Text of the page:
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  • Sun July 27 2008
  • Posted Jul 27, 2008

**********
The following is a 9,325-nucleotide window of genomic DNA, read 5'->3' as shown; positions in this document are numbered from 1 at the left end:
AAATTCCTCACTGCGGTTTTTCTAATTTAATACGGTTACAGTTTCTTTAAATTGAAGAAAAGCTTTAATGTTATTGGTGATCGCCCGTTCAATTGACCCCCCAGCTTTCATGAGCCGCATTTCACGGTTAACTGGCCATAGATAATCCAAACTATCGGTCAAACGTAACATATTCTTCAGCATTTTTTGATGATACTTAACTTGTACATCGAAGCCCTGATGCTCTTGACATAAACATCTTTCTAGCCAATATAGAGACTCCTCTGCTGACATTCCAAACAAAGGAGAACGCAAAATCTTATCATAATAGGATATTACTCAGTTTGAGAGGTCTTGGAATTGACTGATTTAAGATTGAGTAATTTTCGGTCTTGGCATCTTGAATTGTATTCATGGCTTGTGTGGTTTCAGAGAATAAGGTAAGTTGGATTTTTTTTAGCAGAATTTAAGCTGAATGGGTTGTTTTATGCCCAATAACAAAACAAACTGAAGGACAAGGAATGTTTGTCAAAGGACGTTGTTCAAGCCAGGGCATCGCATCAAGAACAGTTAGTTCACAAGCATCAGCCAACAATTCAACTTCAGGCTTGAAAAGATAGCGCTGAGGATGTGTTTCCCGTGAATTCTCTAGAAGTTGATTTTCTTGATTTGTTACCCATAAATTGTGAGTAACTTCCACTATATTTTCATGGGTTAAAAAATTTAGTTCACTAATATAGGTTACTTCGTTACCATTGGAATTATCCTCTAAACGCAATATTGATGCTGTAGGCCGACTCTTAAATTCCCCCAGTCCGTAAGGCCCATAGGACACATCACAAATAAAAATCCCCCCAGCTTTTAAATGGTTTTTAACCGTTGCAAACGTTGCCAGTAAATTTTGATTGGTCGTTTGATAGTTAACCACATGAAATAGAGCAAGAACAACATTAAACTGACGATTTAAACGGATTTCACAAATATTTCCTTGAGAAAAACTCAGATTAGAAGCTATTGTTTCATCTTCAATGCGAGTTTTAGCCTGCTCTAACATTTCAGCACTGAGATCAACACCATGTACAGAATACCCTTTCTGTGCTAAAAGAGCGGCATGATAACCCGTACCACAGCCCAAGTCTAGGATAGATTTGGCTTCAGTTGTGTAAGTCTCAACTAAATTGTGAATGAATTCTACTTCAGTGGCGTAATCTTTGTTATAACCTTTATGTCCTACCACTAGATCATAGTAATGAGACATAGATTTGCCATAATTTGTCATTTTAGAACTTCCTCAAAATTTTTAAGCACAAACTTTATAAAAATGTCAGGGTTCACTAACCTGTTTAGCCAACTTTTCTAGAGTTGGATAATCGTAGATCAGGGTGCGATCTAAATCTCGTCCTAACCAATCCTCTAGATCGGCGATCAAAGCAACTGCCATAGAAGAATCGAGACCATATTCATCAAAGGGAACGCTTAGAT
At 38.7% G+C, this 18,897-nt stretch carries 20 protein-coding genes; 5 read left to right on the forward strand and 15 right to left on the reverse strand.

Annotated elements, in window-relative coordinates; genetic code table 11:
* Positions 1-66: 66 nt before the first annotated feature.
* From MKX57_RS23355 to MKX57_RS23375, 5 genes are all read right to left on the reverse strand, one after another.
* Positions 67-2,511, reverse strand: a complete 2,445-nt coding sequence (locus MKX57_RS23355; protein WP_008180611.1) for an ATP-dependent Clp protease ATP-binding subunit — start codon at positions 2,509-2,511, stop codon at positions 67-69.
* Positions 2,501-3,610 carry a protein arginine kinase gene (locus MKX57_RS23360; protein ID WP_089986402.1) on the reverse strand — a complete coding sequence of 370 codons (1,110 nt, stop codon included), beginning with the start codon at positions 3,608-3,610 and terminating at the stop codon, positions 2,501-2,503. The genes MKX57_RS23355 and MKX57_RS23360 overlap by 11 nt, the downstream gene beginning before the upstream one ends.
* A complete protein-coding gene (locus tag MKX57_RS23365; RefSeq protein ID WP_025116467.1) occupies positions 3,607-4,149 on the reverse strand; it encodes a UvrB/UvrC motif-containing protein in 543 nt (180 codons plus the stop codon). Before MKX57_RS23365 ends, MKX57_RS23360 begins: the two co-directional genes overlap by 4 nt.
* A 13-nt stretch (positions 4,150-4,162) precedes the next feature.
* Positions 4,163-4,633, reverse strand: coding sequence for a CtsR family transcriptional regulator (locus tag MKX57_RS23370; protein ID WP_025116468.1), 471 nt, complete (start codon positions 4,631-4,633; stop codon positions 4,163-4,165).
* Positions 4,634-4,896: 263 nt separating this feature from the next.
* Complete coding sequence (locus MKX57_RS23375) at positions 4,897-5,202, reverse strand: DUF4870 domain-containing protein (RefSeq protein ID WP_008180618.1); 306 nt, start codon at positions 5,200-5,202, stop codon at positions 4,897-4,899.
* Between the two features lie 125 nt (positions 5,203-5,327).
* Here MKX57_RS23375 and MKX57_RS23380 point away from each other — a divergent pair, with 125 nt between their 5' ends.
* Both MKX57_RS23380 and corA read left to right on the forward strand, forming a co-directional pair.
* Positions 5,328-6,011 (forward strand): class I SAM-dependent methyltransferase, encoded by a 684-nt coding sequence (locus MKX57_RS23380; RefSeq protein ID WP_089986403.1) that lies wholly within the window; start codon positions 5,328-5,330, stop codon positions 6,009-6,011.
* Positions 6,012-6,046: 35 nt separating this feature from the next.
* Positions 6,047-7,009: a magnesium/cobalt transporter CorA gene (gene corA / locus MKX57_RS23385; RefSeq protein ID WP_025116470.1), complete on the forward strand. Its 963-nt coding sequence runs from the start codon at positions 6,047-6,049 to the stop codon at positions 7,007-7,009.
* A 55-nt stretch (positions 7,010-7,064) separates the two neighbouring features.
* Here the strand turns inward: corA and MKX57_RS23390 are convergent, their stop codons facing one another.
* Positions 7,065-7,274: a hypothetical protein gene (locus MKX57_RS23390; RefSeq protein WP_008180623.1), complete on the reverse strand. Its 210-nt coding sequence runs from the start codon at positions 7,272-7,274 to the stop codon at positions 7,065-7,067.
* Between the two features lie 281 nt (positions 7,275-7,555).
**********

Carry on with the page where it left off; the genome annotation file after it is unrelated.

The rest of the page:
BRYCE MILLER brmiller@dmreg.com In 2004, Iowa native Christine Thorburn was positioned to win a bronze medal in the women’s cycling time trial during the Athens Olympics until she was bumped to fourth — by the final rider. At the time, the Pleasant Valley High School graduate who attended Grinnell College said the painful setback made her wish she had finished farther from the medal stand. Time, perspective and another trip to the Olympics, though, have mended mental wounds. Thorburn was selected this week for the U.S. women’s cycling road team competing in Beijing, China, next month. “It’s definitely been motiving, trying to come back and get a medal,” Thorburn said today in a telephone interview from Bend, Ore., where she was competing. “I could be philosophical about it like, ‘Why does it matter?’ But like it or not, getting on the podium is meaningful.” The U.S. women’s team was completed Thursday with the additions of Thorburn and Amber Neben in road cycling and Mary McConneloug in mountain biking. Much has changed for Thorburn, 38, since her last Olympics. Thornburn, 38, operates a practice as a doctor in rheumatology — “an arthritis doctor,” she says — at California’s Palo Alto Medical Clinic. She also became married to Ted Huang, whose mother grew up in Shanghai, China, and father lived in Taiwan. The parents-in-law already have been quizzed about life in the part of the world where Thorburn will chase an Olympic medal. “Basically, they grew up in war-torn China in the (19)30s and (19)40s,” she said. The trip to Athens four years ago included added stress that Thorburn will not face this time. In 2004, former U.S. rider Kristin Armstrong planned to appeal to an arbitrator when she was not picked for the time trial Thorburn competed in. Armstrong eventually dropped the protest, but U.S. coach Jim Miller then called it a “really, really stressful time for everyone.” And Thorburn was caught squarely in the middle. “Honestly, it was incredibly stressful for me in the (Olympic) Village” because of the controversy, Thorburn said. “I didn’t go to Opening Ceremonies or anything.” Years have polished Thorburn’s talents and taken the edge off of self-imposed expectations or any other stress. “This time, I think I’ll be able to appreciate being there more,” she said. “I think you can still compete at a very high level, but also smell the roses so to speak.” Thorburn also is excited to spend time with another Olympic cyclist from her home state. Coralville’s Jason McCartney was picked for his second U.S. Olympic team last week. “Jason’s a great guy,” she said. “It will be fun catching up with him.”

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